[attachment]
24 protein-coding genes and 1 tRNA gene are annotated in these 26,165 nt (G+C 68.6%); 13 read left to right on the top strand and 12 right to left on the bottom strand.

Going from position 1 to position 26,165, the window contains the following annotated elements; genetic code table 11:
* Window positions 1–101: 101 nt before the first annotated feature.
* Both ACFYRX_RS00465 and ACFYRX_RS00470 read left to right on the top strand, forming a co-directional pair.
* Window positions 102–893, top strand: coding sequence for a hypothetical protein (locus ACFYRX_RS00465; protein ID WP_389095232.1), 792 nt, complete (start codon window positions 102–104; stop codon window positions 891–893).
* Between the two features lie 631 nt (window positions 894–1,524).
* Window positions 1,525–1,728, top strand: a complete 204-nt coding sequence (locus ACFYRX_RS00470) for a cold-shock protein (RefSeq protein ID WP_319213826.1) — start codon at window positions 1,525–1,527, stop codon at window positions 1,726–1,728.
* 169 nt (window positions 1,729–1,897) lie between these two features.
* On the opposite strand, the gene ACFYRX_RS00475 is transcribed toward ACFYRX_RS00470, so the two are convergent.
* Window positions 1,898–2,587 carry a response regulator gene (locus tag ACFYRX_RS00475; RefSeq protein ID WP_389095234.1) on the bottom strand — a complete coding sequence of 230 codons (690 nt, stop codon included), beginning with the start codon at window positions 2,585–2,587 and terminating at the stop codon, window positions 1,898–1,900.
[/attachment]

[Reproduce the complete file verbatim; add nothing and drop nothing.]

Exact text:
24 protein-coding genes and 1 tRNA gene are annotated in these 26,165 nt (G+C 68.6%); 13 read left to right on the top strand and 12 right to left on the bottom strand.

Going from position 1 to position 26,165, the window contains the following annotated elements; genetic code table 11:
* Window positions 1–101: 101 nt before the first annotated feature.
* Both ACFYRX_RS00465 and ACFYRX_RS00470 read left to right on the top strand, forming a co-directional pair.
* Window positions 102–893, top strand: coding sequence for a hypothetical protein (locus ACFYRX_RS00465; protein ID WP_389095232.1), 792 nt, complete (start codon window positions 102–104; stop codon window positions 891–893).
* Between the two features lie 631 nt (window positions 894–1,524).
* Window positions 1,525–1,728, top strand: a complete 204-nt coding sequence (locus ACFYRX_RS00470) for a cold-shock protein (RefSeq protein ID WP_319213826.1) — start codon at window positions 1,525–1,527, stop codon at window positions 1,726–1,728.
* 169 nt (window positions 1,729–1,897) lie between these two features.
* On the opposite strand, the gene ACFYRX_RS00475 is transcribed toward ACFYRX_RS00470, so the two are convergent.
* Window positions 1,898–2,587 carry a response regulator gene (locus tag ACFYRX_RS00475; RefSeq protein ID WP_389095234.1) on the bottom strand — a complete coding sequence of 230 codons (690 nt, stop codon included), beginning with the start codon at window positions 2,585–2,587 and terminating at the stop codon, window positions 1,898–1,900.